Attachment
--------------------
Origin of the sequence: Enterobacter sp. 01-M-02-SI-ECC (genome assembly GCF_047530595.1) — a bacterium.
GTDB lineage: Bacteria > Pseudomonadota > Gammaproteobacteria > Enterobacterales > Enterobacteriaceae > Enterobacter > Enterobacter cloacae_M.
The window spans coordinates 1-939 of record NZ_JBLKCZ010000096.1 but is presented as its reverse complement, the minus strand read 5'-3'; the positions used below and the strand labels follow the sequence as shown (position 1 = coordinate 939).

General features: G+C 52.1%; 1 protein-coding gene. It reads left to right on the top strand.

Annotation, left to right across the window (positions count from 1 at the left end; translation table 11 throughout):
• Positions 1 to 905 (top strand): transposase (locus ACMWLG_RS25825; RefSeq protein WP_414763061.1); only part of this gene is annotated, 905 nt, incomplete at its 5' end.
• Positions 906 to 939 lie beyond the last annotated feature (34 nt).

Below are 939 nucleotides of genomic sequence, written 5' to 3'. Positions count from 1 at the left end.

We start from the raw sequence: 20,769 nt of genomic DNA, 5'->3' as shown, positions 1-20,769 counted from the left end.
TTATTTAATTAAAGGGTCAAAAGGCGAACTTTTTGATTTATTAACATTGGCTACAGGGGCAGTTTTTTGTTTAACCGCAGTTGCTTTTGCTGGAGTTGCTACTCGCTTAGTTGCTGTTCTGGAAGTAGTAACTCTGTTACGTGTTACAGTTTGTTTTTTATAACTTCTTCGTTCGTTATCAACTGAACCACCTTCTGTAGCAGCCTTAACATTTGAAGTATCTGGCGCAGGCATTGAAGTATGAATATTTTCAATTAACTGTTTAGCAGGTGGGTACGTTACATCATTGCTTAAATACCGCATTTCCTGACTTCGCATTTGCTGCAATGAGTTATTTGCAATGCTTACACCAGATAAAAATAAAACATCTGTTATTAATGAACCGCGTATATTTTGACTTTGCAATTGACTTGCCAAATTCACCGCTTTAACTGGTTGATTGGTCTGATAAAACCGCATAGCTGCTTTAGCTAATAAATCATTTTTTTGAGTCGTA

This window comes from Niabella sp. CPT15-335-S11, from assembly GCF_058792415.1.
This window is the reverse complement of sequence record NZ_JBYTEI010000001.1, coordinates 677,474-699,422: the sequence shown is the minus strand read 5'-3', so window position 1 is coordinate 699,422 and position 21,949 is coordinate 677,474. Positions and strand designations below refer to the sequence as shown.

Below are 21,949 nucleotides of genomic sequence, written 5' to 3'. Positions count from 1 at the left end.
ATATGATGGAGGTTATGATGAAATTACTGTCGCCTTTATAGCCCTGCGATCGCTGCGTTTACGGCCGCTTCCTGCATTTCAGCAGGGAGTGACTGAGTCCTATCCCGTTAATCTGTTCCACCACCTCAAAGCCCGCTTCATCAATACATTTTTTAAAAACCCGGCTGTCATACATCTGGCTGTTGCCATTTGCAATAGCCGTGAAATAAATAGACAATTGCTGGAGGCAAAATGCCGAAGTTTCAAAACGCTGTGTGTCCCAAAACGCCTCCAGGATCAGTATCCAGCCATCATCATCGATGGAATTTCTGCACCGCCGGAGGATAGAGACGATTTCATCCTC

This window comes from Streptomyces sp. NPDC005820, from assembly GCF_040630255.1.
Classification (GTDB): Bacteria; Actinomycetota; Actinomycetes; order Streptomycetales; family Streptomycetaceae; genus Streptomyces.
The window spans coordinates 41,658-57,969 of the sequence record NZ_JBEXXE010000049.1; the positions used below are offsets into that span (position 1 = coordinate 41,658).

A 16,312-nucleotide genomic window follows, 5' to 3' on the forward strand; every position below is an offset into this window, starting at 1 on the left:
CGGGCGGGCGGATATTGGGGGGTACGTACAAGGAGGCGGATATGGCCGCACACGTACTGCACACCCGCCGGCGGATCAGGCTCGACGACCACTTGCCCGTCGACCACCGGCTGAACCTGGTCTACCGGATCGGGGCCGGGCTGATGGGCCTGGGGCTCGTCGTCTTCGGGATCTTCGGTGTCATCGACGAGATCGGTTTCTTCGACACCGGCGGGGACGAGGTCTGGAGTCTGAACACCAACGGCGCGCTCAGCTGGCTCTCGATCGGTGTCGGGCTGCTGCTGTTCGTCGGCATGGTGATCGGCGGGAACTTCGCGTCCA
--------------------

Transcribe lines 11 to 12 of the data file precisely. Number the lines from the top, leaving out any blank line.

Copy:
This window comes from Niabella sp. CPT15-335-S11, from assembly GCF_058792415.1.
This window is the reverse complement of sequence record NZ_JBYTEI010000001.1, coordinates 677,474-699,422: the sequence shown is the minus strand read 5'-3', so window position 1 is coordinate 699,422 and position 21,949 is coordinate 677,474. Positions and strand designations below refer to the sequence as shown.